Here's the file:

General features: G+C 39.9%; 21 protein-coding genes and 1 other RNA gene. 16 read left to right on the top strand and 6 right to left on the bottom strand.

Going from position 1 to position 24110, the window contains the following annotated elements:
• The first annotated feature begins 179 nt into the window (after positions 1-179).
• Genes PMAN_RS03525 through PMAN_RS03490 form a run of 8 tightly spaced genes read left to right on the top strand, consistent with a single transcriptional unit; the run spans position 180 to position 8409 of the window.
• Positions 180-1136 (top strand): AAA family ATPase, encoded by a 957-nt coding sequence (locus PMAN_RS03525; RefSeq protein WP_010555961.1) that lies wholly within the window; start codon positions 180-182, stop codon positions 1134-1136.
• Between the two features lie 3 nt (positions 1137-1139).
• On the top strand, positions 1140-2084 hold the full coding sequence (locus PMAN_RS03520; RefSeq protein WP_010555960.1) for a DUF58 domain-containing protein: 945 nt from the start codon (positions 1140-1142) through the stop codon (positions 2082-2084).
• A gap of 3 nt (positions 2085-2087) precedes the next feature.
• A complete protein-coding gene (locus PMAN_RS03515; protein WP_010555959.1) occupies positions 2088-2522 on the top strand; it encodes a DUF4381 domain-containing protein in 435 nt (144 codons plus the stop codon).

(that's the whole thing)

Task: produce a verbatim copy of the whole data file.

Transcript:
General features: G+C 39.9%; 21 protein-coding genes and 1 other RNA gene. 16 read left to right on the top strand and 6 right to left on the bottom strand.

Going from position 1 to position 24110, the window contains the following annotated elements:
• The first annotated feature begins 179 nt into the window (after positions 1-179).
• Genes PMAN_RS03525 through PMAN_RS03490 form a run of 8 tightly spaced genes read left to right on the top strand, consistent with a single transcriptional unit; the run spans position 180 to position 8409 of the window.
• Positions 180-1136 (top strand): AAA family ATPase, encoded by a 957-nt coding sequence (locus PMAN_RS03525; RefSeq protein WP_010555961.1) that lies wholly within the window; start codon positions 180-182, stop codon positions 1134-1136.
• Between the two features lie 3 nt (positions 1137-1139).
• On the top strand, positions 1140-2084 hold the full coding sequence (locus PMAN_RS03520; RefSeq protein WP_010555960.1) for a DUF58 domain-containing protein: 945 nt from the start codon (positions 1140-1142) through the stop codon (positions 2082-2084).
• A gap of 3 nt (positions 2085-2087) precedes the next feature.
• A complete protein-coding gene (locus PMAN_RS03515; protein WP_010555959.1) occupies positions 2088-2522 on the top strand; it encodes a DUF4381 domain-containing protein in 435 nt (144 codons plus the stop codon).